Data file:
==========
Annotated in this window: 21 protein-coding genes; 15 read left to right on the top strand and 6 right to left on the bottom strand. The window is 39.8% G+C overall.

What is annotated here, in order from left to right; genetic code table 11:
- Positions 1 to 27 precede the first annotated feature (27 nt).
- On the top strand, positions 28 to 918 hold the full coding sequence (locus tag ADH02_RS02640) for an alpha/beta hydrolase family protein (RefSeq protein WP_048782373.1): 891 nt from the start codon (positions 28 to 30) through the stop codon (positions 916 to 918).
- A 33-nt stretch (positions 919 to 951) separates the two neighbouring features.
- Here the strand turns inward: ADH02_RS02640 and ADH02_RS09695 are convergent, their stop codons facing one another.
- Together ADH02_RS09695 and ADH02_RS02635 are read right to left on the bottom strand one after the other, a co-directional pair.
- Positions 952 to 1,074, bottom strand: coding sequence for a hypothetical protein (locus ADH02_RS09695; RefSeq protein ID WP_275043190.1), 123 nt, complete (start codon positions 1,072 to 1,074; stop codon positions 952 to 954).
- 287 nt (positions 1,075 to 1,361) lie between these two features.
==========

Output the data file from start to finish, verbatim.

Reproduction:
Annotated in this window: 21 protein-coding genes; 15 read left to right on the top strand and 6 right to left on the bottom strand. The window is 39.8% G+C overall.

What is annotated here, in order from left to right; genetic code table 11:
- Positions 1 to 27 precede the first annotated feature (27 nt).
- On the top strand, positions 28 to 918 hold the full coding sequence (locus tag ADH02_RS02640) for an alpha/beta hydrolase family protein (RefSeq protein WP_048782373.1): 891 nt from the start codon (positions 28 to 30) through the stop codon (positions 916 to 918).
- A 33-nt stretch (positions 919 to 951) separates the two neighbouring features.
- Here the strand turns inward: ADH02_RS02640 and ADH02_RS09695 are convergent, their stop codons facing one another.
- Together ADH02_RS09695 and ADH02_RS02635 are read right to left on the bottom strand one after the other, a co-directional pair.
- Positions 952 to 1,074, bottom strand: coding sequence for a hypothetical protein (locus ADH02_RS09695; RefSeq protein ID WP_275043190.1), 123 nt, complete (start codon positions 1,072 to 1,074; stop codon positions 952 to 954).
- 287 nt (positions 1,075 to 1,361) lie between these two features.